the next reader is Sanita Fejzić is a Bosnian-Canadian poet, novelist and playwright. Her CBC-shortlisted poem “(M)other,” has just been published as a children’s story by the same title as well as as a translation, Mère(s) et monde. Fejzić has had her poetry and short fiction published in literary magazines and journals across Canada. Her first novella, Psychomachia, Latin for “Battle of the Soul,” appeared as an excerpt in Experiment-O. Fejzić is presently completing her PhD in Cultural Studies at Queen’s University. To catch up on her work, check out her website: Sanita was in issue 10.


It’s the end of the world

& we can’t even gather together

alone: isolated: panicked

life, as if eclipsed by a prolonged longing

time suspended, hanging by a hair

off a crumbling ceiling.

On this Friday the 13th,

a boy in 4th grade makes face masks

with paper towel and thick pink elastics

before school closes for three weeks.

A mask for each parent & child

as we play our parts in the global

pandemic of paranoia

aired 24/7 through waves and wires.

When the last Act arrives

before the curtains drop

the public, aroused by shared catharsis

will have been changed

epiphanied: the end was revealed

to be a new beginning:

after decades of factory fumes and traffic buzz

bird melodies and haze-free skies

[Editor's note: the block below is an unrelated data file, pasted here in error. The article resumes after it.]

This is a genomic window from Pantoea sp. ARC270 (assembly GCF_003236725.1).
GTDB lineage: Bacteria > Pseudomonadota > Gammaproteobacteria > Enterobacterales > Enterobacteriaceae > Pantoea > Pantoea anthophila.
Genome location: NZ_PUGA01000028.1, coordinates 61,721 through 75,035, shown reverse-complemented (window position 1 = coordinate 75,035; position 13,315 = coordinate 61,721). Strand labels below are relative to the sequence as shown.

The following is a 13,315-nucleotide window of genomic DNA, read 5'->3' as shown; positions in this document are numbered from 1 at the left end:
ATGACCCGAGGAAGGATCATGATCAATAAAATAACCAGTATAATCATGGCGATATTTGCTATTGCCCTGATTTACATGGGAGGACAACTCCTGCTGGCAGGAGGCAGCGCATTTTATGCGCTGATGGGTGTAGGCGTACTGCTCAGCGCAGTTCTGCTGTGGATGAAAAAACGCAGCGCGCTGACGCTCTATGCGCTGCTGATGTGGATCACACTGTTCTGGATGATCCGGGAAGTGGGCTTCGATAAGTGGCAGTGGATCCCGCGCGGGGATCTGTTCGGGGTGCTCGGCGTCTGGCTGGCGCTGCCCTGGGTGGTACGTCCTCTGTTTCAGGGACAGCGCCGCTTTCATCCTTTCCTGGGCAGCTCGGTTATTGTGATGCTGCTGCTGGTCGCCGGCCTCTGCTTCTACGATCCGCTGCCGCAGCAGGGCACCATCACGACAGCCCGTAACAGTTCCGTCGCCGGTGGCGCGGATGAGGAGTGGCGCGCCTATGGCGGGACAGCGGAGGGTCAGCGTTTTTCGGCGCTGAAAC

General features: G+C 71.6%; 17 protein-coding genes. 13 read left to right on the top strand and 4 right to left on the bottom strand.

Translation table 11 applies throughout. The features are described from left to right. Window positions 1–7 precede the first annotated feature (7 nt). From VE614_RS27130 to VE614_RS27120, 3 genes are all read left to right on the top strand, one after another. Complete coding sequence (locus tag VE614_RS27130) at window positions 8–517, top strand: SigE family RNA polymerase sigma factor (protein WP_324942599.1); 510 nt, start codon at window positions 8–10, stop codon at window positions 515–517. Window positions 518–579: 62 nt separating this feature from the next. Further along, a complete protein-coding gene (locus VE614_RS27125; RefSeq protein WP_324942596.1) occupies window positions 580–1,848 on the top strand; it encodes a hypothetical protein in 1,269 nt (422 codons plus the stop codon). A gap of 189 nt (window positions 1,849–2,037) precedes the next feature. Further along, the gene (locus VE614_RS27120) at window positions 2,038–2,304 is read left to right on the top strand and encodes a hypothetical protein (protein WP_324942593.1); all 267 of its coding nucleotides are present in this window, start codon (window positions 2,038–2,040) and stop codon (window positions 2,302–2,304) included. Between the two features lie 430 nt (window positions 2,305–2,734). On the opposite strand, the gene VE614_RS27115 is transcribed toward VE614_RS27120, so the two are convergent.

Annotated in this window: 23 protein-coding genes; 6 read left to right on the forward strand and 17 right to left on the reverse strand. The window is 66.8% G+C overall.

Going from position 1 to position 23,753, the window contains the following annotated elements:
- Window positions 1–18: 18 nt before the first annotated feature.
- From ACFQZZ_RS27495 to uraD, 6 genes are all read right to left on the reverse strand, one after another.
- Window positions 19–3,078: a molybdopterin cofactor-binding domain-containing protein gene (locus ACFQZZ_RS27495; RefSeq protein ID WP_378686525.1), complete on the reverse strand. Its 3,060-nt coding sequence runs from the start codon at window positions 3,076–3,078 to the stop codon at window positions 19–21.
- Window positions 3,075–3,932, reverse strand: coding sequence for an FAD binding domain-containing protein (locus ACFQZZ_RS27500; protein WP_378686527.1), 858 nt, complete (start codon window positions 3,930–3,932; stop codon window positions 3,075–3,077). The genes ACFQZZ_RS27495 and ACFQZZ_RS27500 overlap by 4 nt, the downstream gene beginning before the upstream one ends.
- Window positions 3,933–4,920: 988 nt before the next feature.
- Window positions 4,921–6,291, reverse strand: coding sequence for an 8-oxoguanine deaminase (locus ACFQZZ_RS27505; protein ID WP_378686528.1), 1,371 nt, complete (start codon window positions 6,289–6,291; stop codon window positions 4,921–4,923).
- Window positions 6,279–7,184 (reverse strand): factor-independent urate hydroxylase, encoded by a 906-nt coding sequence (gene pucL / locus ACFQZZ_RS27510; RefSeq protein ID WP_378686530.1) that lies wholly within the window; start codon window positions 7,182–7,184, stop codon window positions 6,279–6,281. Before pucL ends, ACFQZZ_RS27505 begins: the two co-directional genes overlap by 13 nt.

across empty squares, song

swing and waltz on livened balconies.

Coronavirus has staged

the most monumental tragedy:

                the death of the separate & autonomous individual

& the re-membering of a new humanity

not almighty and deadly

but dangerously vulnerable


                by a zombie-like microscopic thing.

Our third reader is Jennifer LoveGrove

Jennifer LoveGrove is the author of, most recently, the poetry collection Beautiful Children with Pet Foxes (Book*hug, 2017). Her novel Watch How We Walk was longlisted for the Scotiabank Giller Prize, and she also wrote the poetry collections I Should Never Have Fired the Sentinel and The Dagger Between Her Teeth. She is currently at work on another novel and a poetry manuscript currently nicknamed The Tinder Sonnets. She works at the University of Toronto, and divides her time between downtown Toronto and rural Ontario, Canada.

While Jennifer doesn’t have work in Experiment-O, she is a friend to the Small Machine Talks who I interviewed for one of my favourite episodes, Episode 29 in Season 2, which I’ve mentioned already in previous episodes.


That time you made me a flow chart of our relationship: a sonnet

Did your father betray your mother? If

yes, press the elevator down button.

If no, feel the wind rush past you on this

balcony. Marvel at the city’s gloat.

Did your father betray his wife with your

mother? If yes, press send. If no, delete.